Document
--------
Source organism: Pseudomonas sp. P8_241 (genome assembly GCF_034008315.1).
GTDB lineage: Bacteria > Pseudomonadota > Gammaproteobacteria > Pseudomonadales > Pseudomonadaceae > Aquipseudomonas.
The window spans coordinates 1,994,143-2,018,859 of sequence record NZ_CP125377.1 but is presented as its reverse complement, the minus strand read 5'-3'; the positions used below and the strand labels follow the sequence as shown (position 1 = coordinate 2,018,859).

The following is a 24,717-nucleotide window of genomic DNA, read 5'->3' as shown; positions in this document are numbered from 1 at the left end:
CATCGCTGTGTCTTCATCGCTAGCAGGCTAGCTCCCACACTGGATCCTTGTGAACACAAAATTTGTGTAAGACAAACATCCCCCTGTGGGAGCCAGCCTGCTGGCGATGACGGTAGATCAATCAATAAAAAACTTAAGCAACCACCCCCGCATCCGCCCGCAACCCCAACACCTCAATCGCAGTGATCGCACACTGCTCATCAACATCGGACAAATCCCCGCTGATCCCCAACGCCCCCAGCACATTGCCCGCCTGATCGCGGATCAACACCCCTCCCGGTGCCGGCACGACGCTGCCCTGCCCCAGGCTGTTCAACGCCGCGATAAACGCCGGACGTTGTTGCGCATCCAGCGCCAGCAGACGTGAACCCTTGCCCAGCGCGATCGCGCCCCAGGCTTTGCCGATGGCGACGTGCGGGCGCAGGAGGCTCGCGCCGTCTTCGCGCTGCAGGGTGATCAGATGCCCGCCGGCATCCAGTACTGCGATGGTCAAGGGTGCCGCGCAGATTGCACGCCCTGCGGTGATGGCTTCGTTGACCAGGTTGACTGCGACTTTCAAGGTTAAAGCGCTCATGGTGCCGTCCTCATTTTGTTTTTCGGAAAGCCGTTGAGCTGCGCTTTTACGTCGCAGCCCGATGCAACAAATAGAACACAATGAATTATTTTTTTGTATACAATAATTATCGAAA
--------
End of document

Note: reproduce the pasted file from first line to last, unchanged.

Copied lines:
Source organism: Pseudomonas sp. P8_241 (genome assembly GCF_034008315.1).
GTDB lineage: Bacteria > Pseudomonadota > Gammaproteobacteria > Pseudomonadales > Pseudomonadaceae > Aquipseudomonas.
The window spans coordinates 1,994,143-2,018,859 of sequence record NZ_CP125377.1 but is presented as its reverse complement, the minus strand read 5'-3'; the positions used below and the strand labels follow the sequence as shown (position 1 = coordinate 2,018,859).

The following is a 24,717-nucleotide window of genomic DNA, read 5'->3' as shown; positions in this document are numbered from 1 at the left end:
CATCGCTGTGTCTTCATCGCTAGCAGGCTAGCTCCCACACTGGATCCTTGTGAACACAAAATTTGTGTAAGACAAACATCCCCCTGTGGGAGCCAGCCTGCTGGCGATGACGGTAGATCAATCAATAAAAAACTTAAGCAACCACCCCCGCATCCGCCCGCAACCCCAACACCTCAATCGCAGTGATCGCACACTGCTCATCAACATCGGACAAATCCCCGCTGATCCCCAACGCCCCCAGCACATTGCCCGCCTGATCGCGGATCAACACCCCTCCCGGTGCCGGCACGACGCTGCCCTGCCCCAGGCTGTTCAACGCCGCGATAAACGCCGGACGTTGTTGCGCATCCAGCGCCAGCAGACGTGAACCCTTGCCCAGCGCGATCGCGCCCCAGGCTTTGCCGATGGCGACGTGCGGGCGCAGGAGGCTCGCGCCGTCTTCGCGCTGCAGGGTGATCAGATGCCCGCCGGCATCCAGTACTGCGATGGTCAAGGGTGCCGCGCAGATTGCACGCCCTGCGGTGATGGCTTCGTTGACCAGGTTGACTGCGACTTTCAAGGTTAAAGCGCTCATGGTGCCGTCCTCATTTTGTTTTTCGGAAAGCCGTTGAGCTGCGCTTTTACGTCGCAGCCCGATGCAACAAATAGAACACAATGAATTATTTTTTTGTATACAATAATTATCGAAA